By this time the neighbors began to suspect that there had been foul play. They remembered the large purchases of arsenic which Mme. Galtié had constantly been making, on the pretense of poisoning rats; anonymous letters denouncing her as a murderess poured in upon the local police authorities, and even the streets of the little town of St. Clar were placarded with manuscript bills declaring that “Mme. Galtié had poisoned her husband, her brother, and her grandmother.”

Her arrest was decided upon, and the examination of the three corpses showed that each contained large quantities of arsenic, sufficient to have caused the death of several persons. She was committed for trial on the charge of the triple murder. She has since admitted that she stole jewelry on three occasions, but strenuously denies the murders. Her attitude in prison has been perfectly complacent and indifferent, and she affects to treat the terrible accusation against her as an unthinkable absurdity. As the circumstantial evidence is so strong, the counsel for the defense will probably endeavor to show that she is not fully responsible for her actions.

[“Triple Murder, Said To Woman, Stirs France - Husband, Grandmother, and Brother Died of Slow Poisoning. - Tale Of Deadly Ambition - Mme. Galtie Sought to Rise Above Her Station – Her First Crime the Theft of Friend’s Jewels.” New York Times (N.Y.), Nov. 5, 1904, p. 10]


FULL TEXT (Article 4 of 4): After a trial extending over three days, Mme. Galtie, the attractive young woman of 25, charged with poisoning three persons, has just been condemned to twenty years’ hard labour at the Assizes held at Audi, in the south of France.

The woman is the widow of a Magistrate and the peculiarly atrocious and cold-blooded, nature of her crimes has aroused an extraordinary amount of interest in the case.

Her victims were her husband, her grandmother, and her brother, whom she murdered by administering to them large doses of arsenic, after first insuring their lives in her own favour. Her sole motive appears to have been an overmastering desire to obtain sufficient money to indulge in the luxuries of dress and personal adornment, which her husband’s limited means would not permit her to obtain. M. Galtie, whose life she insured for £800 was the first victim. One premium only was paid. Shortly afterwards he became suddenly ill, and though a singularly robust man, was dead at the end of three days. The next victim was Mme. Galtie’s grandmother, who died after a short illness in which she, too, was attended by the accused.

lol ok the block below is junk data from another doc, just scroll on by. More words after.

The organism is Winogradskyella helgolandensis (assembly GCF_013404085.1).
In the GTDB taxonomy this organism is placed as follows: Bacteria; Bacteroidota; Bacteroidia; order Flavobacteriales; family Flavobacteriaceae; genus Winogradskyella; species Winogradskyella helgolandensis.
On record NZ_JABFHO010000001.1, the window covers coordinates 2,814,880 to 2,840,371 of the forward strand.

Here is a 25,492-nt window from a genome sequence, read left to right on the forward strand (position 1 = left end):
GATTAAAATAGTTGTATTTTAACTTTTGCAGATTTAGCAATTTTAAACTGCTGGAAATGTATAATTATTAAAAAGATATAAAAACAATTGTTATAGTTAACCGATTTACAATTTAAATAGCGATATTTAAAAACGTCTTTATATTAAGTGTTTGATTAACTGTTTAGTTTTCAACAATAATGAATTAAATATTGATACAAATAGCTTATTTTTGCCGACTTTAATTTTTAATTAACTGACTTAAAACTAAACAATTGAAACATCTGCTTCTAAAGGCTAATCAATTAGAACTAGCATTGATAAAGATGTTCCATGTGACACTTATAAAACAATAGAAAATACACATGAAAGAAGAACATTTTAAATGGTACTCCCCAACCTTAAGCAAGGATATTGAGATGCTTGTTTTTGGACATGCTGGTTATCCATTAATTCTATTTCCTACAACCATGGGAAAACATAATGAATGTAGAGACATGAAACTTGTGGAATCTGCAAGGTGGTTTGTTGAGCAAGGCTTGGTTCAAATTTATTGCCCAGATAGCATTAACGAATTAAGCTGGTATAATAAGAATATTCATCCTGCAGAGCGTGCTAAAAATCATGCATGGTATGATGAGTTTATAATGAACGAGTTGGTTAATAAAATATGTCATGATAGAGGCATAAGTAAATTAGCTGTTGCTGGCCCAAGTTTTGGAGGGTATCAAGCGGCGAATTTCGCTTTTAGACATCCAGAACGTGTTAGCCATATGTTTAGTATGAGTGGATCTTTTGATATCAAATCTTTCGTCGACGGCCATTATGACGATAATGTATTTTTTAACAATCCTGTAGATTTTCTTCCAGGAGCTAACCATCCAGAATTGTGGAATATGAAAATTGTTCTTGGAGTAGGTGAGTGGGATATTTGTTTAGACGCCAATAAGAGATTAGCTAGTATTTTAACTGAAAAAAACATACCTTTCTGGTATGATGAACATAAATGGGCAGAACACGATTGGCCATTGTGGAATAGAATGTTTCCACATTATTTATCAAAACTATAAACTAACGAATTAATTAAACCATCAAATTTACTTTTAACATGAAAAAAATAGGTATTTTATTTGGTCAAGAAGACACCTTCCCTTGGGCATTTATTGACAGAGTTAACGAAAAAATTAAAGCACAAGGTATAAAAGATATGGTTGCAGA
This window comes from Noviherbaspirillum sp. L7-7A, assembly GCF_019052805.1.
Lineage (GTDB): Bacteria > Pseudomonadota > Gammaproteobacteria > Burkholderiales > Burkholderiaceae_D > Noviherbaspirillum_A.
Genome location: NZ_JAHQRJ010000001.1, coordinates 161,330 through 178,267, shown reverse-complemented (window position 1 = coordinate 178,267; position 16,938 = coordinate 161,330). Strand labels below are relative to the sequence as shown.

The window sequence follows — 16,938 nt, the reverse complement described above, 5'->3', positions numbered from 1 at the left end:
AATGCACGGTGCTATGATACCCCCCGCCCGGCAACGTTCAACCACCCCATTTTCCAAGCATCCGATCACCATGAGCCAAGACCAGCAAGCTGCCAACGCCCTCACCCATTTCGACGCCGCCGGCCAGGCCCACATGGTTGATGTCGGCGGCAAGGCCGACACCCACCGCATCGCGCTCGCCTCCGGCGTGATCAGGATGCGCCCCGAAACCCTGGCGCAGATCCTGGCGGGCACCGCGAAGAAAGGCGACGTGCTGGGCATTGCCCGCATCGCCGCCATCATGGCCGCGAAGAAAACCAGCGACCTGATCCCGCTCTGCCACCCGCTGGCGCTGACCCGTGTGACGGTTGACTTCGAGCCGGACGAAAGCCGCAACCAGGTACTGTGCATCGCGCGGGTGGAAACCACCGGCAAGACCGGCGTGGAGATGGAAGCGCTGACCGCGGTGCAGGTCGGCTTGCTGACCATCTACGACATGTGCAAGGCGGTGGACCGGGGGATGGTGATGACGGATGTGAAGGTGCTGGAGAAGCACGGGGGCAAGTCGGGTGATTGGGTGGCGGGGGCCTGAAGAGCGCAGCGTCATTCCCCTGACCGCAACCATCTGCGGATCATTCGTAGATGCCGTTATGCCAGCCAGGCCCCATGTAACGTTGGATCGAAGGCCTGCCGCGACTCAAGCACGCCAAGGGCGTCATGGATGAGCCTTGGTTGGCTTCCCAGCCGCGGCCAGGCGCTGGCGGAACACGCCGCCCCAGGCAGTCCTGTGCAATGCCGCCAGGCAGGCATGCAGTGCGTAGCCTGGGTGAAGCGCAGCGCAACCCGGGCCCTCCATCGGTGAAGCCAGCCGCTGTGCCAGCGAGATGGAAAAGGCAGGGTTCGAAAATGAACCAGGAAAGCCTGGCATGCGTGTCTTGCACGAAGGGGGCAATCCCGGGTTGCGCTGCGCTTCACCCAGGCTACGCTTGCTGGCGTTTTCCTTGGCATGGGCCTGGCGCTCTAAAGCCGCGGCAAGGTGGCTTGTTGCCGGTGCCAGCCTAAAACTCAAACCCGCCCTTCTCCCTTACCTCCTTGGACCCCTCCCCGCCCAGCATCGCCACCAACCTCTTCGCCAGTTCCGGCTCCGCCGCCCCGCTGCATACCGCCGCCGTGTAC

Gascon Dupont, the woman’s brother, a pharmaceutical student, was the third victim. Brother and sister had always been extremely attached to one another, and the young man appears not to have had the slightest suspicion of his sister’s sinister intentions when she insured his life for £ 2000. He was surprised, and declared he was too young to be insured, but finally acquiesced in the scheme. One premium was paid by his sister, and then he, too had to pay with his life for his complaisance.

The facts of the case admitted of no denial, Mme. Galtie observed an attitude of the most supreme indifference, answered all the questions put to her in a most nonchalant manner, and while the jury was absent calmly smoked a cigarette presented to her by one of the gendarmes in charge of her.

[“Female Poisoner.” Wanganui Herald (New Zealand), Jan. 6, 1905, p. 7]


Long accounts of the case appears in the following books in French (on google books):

Edgard Troimaux, “Cour D’Assises Du Gers; Mm. Galtié, L’Empoisonneuse de Saint-Clair,” Procès Célèbres de l’Année Judiciare 1904-1905, pp. 136-152

E. Lambert, “Affaire Rachel Galtie (L’Empoisonause de Saint-Clair),” Archives d'anthropologie criminelle, de Criminologie et de Pdychologie Normal et Pathologique, Volume 20, 1904, pp. 81-146; Illus. between 122-3.